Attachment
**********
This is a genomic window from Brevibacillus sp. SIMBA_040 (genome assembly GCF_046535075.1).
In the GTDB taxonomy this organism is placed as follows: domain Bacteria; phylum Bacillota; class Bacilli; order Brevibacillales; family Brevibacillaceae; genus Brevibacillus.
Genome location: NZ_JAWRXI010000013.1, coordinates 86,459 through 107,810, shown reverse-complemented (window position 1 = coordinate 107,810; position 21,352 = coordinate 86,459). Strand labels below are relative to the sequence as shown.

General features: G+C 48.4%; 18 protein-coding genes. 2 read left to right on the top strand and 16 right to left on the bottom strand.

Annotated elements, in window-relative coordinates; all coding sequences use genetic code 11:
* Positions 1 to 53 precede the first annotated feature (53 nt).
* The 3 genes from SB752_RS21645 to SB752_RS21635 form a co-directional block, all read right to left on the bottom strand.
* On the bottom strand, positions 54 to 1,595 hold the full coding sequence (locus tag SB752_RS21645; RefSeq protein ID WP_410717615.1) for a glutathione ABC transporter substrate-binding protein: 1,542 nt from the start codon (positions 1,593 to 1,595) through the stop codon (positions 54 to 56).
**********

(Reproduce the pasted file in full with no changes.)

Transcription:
This is a genomic window from Brevibacillus sp. SIMBA_040 (genome assembly GCF_046535075.1).
In the GTDB taxonomy this organism is placed as follows: domain Bacteria; phylum Bacillota; class Bacilli; order Brevibacillales; family Brevibacillaceae; genus Brevibacillus.
Genome location: NZ_JAWRXI010000013.1, coordinates 86,459 through 107,810, shown reverse-complemented (window position 1 = coordinate 107,810; position 21,352 = coordinate 86,459). Strand labels below are relative to the sequence as shown.

General features: G+C 48.4%; 18 protein-coding genes. 2 read left to right on the top strand and 16 right to left on the bottom strand.

Annotated elements, in window-relative coordinates; all coding sequences use genetic code 11:
* Positions 1 to 53 precede the first annotated feature (53 nt).
* The 3 genes from SB752_RS21645 to SB752_RS21635 form a co-directional block, all read right to left on the bottom strand.
* On the bottom strand, positions 54 to 1,595 hold the full coding sequence (locus tag SB752_RS21645; RefSeq protein ID WP_410717615.1) for a glutathione ABC transporter substrate-binding protein: 1,542 nt from the start codon (positions 1,593 to 1,595) through the stop codon (positions 54 to 56).